Bringing up alternative relationships styles with a doctor can be intimidating, especially when you don’t know for sure what their experience is with these topics. However, to get the care you need, it can be important for your doctor to know your relationship status. HSDP‘s most recent workshop focused on working with polyamorous patients in clinic: how we can create a safe space for patients to talk about their relationships without being judged. This is a followup post to Talking to Your Doctor About BDSM.
For Poly Patients:
- You may first want to decide what you want your doctor to know about your personal life based on what is necessary for your care.
- For example, perhaps it is relevant to tell your doctor that you are in multiple relationships when you have a questions about safer sex practices, but not when you are going in for a flu shot.
- You may decide that you personally feel more comfortable when you can be open about your identity or relationship status with every doctor, regardless of the reason for visit.
- The most important thing to remember when talking to your doctor about topics that may be new to them, is that they are primarily looking out for your safety. This means that it’s especially important to remain confident when talking about issues like poly and kink that could be seen as related to partner abuse.
- Let your provider know that you are happy and feel empowered by polyamory, if that is true for you, so that they don’t have reason to suspect that you are in a dangerous situation.
- However, if you are actually in a dangerous or uncomfortable situation and want to discuss this with your provider, it is okay to bring that up as well. Many poly people feel that they need to constantly “prove” to monogamous people that being poly is healthy and makes everyone happy, and because of this they may feel reluctant to bring up issues that they actually want to talk about.
- Remember to take care of yourself, your doctor is there to support you and you have the right to get the help you want. If you feel judged by your doctor for seeking help, or you feel you are not getting the care you want because they are not educated about your lifestyle, consider getting a recommendation from a friend for a new doctor!
For Poly Healthcare Practitioners:
- The number one thing to keep in mind, with this and any other topic you may be unfamiliar with, is simply to maintain a professional, nonjudgmental attitude when talking to your patients.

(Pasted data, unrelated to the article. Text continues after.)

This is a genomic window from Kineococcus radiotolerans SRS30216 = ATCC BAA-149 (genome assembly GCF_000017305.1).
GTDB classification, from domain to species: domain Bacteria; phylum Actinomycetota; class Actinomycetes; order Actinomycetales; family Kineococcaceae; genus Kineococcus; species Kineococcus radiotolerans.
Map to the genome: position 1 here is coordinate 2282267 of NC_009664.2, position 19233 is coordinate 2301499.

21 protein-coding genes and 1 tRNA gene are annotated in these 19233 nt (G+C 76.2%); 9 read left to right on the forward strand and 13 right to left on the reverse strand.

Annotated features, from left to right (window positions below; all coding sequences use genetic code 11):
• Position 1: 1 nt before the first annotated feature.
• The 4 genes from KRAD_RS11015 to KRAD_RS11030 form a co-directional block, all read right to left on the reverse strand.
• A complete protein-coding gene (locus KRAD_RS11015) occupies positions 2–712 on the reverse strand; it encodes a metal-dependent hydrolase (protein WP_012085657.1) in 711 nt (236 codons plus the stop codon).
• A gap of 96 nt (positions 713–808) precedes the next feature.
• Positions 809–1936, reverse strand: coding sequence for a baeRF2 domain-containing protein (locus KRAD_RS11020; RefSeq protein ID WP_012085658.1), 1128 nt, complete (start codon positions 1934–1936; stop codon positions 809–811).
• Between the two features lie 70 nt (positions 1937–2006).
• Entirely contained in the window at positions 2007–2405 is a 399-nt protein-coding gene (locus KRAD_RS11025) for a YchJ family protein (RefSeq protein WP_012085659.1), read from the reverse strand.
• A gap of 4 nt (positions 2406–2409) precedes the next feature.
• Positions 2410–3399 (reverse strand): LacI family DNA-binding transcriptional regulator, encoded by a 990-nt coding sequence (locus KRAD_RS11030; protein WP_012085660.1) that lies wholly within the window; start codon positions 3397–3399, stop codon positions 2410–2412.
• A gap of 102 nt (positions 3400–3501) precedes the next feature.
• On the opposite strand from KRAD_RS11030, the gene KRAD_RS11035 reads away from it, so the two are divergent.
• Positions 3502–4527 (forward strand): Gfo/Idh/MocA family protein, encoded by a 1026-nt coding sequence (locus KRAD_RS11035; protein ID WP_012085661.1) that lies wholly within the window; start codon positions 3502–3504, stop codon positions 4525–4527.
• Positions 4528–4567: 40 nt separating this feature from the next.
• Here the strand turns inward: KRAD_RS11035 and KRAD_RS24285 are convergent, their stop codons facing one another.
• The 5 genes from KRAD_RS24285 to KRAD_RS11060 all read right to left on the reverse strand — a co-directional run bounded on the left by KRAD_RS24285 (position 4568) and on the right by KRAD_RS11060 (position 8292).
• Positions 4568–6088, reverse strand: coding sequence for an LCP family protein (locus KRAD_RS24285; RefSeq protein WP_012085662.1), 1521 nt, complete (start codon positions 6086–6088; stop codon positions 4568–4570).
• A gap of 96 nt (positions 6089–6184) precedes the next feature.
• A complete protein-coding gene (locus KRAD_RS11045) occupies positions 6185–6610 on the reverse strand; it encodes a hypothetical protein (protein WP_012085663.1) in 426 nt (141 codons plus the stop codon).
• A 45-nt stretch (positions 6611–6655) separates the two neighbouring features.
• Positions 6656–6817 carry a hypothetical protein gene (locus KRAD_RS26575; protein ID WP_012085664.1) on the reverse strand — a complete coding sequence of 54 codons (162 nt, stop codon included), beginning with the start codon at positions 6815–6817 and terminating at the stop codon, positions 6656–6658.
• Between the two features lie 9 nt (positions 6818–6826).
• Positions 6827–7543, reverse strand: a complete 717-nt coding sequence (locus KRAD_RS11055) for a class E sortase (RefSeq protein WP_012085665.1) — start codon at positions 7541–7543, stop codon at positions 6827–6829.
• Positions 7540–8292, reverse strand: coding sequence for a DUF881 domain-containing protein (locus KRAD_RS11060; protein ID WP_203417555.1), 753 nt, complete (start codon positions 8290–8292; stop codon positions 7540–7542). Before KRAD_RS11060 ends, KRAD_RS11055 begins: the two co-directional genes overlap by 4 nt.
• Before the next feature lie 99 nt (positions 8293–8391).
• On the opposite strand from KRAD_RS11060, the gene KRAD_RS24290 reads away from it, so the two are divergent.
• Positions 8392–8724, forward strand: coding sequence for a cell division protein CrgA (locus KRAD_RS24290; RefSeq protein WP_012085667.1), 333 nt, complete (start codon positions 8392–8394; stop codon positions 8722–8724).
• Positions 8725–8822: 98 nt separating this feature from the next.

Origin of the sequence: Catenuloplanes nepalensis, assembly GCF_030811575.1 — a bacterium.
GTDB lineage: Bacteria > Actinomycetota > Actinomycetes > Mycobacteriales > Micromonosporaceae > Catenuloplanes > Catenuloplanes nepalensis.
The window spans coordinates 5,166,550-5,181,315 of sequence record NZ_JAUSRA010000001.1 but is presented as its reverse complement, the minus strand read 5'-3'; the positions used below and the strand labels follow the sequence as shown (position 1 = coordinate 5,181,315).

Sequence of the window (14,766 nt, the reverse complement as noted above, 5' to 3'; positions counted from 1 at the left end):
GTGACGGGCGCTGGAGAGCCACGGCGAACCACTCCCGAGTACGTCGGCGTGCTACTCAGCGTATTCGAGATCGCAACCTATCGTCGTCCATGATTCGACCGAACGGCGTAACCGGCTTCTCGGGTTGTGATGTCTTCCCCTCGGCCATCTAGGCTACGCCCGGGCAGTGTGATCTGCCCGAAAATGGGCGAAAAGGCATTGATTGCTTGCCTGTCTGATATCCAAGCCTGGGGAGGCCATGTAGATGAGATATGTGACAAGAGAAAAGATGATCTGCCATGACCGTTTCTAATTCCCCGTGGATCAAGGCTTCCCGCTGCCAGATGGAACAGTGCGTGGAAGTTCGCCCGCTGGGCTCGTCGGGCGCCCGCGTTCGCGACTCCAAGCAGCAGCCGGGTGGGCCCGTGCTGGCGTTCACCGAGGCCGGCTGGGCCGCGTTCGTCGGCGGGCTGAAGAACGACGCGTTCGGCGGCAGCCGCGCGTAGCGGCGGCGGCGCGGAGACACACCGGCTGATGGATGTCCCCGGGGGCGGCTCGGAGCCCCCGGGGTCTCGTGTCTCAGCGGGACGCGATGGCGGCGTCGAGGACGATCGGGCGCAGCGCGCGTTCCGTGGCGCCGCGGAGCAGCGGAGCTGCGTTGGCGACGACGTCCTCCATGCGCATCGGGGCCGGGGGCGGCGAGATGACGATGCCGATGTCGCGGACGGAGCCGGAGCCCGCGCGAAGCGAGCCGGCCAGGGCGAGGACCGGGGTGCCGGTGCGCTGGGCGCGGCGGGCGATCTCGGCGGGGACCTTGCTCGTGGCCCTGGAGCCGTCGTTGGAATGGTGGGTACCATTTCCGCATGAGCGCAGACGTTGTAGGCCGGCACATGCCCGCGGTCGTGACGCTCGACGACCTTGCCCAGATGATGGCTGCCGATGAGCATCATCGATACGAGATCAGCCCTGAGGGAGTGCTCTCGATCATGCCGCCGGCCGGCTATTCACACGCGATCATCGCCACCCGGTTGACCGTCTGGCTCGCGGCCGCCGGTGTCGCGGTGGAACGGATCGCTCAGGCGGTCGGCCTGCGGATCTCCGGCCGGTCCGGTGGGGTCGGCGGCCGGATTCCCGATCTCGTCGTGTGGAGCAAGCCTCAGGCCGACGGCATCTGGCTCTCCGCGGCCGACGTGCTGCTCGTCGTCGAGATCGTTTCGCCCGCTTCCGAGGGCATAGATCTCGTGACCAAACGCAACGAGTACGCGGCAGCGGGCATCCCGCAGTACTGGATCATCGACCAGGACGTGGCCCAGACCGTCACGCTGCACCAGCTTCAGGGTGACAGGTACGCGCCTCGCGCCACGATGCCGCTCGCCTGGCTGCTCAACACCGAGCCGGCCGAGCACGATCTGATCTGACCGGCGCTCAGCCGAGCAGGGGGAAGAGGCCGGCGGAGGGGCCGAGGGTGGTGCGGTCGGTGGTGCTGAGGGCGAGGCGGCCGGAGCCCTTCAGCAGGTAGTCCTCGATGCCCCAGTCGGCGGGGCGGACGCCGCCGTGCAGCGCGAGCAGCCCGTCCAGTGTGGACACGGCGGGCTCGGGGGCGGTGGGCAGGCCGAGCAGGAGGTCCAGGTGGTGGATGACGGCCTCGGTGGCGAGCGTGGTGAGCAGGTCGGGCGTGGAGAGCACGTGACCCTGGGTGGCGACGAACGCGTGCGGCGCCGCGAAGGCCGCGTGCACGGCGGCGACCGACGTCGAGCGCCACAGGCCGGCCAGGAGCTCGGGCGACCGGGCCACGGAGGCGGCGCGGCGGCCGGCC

- Though actually knowing about and understanding topics like polyamory is helpful, you can still be an effective practitioner simply by keeping an open mind and paying attention to what your patients are asking of you.
- Related to this, keep your assumptions at bay. Don’t automatically assume that your poly patient is more likely to get an STI. In fact, most polyamorous people are much more STI aware and are more likely to have safer sex than monogamous people, partly because they have more people to be accountable to.
- This applies to all aspects of a patients life: don’t assume they’re straight, don’t assume their gender, don’t assume they can afford to pay for the prescription you give them, etc.
- You can ask more broad questions, like “What safe sex practices do you use?”, “Are you currently dating?/What is your current relationship status?”, and “What genders do you usually date?”. These questions are great because they don’t assume that the patient is having sex, that they use or need birth control, nor do they assume anything about their sexual identity or relationship status.
- If you are truly concerned for a patient’s mental health or physical safety (and not just because you have not educated yourself about poly relationships), you can ask questions like “Do you feel safe at home?” or “Do you have a support system or someone to talk to?” to decide whether you need to take further steps.
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